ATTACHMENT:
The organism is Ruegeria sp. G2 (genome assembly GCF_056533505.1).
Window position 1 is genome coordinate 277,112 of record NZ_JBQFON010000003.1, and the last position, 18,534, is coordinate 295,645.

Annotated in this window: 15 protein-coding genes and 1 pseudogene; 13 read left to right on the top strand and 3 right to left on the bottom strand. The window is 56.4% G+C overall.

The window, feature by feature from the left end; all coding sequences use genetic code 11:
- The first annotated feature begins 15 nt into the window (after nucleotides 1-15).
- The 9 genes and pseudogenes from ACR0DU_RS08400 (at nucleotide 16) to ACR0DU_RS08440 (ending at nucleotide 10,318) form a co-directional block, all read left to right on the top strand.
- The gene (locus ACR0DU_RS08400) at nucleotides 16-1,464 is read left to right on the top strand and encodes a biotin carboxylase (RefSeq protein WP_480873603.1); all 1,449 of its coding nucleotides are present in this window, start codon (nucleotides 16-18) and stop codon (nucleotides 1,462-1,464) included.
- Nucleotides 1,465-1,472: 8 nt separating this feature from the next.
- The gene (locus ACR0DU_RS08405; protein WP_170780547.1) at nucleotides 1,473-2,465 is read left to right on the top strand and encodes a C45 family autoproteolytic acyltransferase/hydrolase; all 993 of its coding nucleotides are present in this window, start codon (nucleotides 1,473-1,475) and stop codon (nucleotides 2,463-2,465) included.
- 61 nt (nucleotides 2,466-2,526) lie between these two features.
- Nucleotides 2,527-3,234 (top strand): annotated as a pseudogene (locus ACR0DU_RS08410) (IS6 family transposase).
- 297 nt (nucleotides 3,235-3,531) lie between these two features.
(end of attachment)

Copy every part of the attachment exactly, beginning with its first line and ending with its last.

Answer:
The organism is Ruegeria sp. G2 (genome assembly GCF_056533505.1).
Window position 1 is genome coordinate 277,112 of record NZ_JBQFON010000003.1, and the last position, 18,534, is coordinate 295,645.

Annotated in this window: 15 protein-coding genes and 1 pseudogene; 13 read left to right on the top strand and 3 right to left on the bottom strand. The window is 56.4% G+C overall.

The window, feature by feature from the left end; all coding sequences use genetic code 11:
- The first annotated feature begins 15 nt into the window (after nucleotides 1-15).
- The 9 genes and pseudogenes from ACR0DU_RS08400 (at nucleotide 16) to ACR0DU_RS08440 (ending at nucleotide 10,318) form a co-directional block, all read left to right on the top strand.
- The gene (locus ACR0DU_RS08400) at nucleotides 16-1,464 is read left to right on the top strand and encodes a biotin carboxylase (RefSeq protein WP_480873603.1); all 1,449 of its coding nucleotides are present in this window, start codon (nucleotides 16-18) and stop codon (nucleotides 1,462-1,464) included.
- Nucleotides 1,465-1,472: 8 nt separating this feature from the next.
- The gene (locus ACR0DU_RS08405; protein WP_170780547.1) at nucleotides 1,473-2,465 is read left to right on the top strand and encodes a C45 family autoproteolytic acyltransferase/hydrolase; all 993 of its coding nucleotides are present in this window, start codon (nucleotides 1,473-1,475) and stop codon (nucleotides 2,463-2,465) included.
- 61 nt (nucleotides 2,466-2,526) lie between these two features.
- Nucleotides 2,527-3,234 (top strand): annotated as a pseudogene (locus ACR0DU_RS08410) (IS6 family transposase).
- 297 nt (nucleotides 3,235-3,531) lie between these two features.